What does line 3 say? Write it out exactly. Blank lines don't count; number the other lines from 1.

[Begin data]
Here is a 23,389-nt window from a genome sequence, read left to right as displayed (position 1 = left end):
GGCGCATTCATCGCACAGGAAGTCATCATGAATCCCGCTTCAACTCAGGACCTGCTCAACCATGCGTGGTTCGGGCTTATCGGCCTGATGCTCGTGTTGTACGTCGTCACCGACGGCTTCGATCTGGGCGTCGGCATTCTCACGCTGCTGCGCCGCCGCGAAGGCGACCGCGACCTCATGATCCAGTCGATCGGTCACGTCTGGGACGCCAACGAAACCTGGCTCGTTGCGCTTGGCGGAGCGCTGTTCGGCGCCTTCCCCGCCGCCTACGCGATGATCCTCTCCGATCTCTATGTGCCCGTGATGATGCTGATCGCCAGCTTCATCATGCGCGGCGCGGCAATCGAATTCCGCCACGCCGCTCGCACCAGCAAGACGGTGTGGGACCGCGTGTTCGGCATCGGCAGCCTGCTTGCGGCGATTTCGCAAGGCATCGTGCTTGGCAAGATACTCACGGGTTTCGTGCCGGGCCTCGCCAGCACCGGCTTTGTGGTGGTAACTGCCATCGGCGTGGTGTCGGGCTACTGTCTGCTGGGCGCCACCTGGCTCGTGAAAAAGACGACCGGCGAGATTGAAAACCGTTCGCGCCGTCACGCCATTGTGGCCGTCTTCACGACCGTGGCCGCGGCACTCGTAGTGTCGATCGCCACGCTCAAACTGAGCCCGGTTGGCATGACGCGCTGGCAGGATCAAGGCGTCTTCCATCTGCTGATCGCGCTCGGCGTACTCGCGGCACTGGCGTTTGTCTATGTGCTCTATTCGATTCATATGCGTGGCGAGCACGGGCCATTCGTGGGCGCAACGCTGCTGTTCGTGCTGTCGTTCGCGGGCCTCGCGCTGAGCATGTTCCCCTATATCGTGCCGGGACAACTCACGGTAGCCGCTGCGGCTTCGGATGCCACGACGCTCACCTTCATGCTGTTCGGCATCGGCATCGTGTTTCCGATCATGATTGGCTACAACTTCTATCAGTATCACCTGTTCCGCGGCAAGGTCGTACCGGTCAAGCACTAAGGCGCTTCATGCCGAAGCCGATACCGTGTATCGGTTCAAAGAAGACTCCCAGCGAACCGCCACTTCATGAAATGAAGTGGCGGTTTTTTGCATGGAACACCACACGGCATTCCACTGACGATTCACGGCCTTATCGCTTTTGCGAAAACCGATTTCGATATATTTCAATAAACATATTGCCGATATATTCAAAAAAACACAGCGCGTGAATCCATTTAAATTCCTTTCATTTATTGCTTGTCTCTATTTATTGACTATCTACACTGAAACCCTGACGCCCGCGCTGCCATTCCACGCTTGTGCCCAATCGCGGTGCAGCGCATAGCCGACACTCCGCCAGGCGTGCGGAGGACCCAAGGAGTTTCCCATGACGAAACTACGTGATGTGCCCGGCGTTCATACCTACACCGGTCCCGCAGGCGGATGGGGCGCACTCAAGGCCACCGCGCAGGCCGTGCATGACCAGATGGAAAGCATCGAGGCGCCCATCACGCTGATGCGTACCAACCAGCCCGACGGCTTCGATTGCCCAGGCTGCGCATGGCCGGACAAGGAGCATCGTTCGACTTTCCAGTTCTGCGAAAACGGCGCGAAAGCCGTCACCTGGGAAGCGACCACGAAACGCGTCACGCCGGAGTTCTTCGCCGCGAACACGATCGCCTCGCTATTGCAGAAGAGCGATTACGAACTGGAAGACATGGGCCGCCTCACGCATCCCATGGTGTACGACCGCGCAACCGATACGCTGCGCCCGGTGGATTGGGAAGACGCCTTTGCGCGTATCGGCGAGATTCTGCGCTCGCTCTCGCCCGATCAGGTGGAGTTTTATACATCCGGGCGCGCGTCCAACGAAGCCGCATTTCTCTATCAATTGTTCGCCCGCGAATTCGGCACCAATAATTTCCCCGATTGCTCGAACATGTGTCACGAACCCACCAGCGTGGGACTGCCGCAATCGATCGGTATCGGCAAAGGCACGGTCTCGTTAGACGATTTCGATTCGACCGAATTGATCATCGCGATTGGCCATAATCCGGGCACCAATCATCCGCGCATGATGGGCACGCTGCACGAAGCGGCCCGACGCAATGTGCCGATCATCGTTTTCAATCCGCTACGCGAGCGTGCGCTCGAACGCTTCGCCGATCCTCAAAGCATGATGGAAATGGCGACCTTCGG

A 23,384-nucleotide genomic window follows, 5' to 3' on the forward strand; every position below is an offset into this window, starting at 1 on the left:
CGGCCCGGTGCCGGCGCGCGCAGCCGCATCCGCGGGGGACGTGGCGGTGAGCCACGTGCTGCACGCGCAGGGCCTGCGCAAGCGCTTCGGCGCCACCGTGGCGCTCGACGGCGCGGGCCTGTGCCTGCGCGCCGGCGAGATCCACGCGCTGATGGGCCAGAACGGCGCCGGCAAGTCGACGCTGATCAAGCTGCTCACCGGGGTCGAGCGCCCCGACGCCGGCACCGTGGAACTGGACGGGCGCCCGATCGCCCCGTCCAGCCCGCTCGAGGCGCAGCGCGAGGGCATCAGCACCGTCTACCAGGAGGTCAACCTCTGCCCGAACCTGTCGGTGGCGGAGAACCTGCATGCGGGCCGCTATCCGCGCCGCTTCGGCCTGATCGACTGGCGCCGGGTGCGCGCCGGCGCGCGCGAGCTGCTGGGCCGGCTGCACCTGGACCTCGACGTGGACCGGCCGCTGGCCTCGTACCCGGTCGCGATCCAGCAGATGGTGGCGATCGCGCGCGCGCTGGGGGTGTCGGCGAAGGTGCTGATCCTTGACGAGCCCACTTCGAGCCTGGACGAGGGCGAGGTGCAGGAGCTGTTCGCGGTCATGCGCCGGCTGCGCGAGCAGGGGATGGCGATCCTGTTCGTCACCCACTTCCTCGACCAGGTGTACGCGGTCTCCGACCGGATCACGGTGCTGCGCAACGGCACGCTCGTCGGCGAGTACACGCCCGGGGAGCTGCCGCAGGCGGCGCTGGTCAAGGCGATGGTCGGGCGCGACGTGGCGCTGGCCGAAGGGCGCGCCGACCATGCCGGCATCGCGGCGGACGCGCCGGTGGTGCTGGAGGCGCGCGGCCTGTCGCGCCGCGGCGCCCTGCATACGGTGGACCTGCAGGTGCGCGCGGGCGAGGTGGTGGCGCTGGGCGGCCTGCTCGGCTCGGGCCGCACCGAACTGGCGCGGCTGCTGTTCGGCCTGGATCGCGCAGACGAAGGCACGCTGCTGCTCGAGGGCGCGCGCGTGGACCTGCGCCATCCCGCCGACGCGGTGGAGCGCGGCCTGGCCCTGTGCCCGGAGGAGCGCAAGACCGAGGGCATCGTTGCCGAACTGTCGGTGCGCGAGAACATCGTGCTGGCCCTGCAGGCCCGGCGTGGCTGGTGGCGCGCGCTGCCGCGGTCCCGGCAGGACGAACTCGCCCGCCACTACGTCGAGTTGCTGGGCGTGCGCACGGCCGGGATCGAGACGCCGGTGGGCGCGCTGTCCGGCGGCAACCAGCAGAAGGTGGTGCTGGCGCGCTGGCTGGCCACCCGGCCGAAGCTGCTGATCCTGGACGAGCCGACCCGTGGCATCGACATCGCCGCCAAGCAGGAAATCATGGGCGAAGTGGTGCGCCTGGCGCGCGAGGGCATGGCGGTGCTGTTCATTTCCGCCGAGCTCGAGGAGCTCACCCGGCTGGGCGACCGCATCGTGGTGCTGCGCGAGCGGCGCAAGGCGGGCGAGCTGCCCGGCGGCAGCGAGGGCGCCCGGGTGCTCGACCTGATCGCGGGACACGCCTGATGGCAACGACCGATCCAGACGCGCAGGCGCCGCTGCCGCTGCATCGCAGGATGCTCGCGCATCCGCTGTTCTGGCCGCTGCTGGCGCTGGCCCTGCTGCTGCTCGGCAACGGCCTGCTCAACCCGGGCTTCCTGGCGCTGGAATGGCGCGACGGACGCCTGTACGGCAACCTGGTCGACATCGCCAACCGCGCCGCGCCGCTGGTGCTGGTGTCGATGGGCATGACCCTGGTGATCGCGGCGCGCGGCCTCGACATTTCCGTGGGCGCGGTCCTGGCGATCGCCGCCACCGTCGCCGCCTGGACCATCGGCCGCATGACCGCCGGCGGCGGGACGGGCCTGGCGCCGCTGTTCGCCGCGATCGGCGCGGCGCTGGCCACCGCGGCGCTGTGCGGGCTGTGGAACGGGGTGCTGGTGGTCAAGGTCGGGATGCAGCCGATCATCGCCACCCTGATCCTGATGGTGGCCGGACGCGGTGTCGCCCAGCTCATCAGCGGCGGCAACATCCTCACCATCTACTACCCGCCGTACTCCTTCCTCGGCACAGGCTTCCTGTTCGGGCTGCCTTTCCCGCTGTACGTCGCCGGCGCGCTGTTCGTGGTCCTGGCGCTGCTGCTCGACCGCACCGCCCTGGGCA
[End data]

A 23,384-nucleotide genomic window follows, 5' to 3' on the forward strand; every position below is an offset into this window, starting at 1 on the left: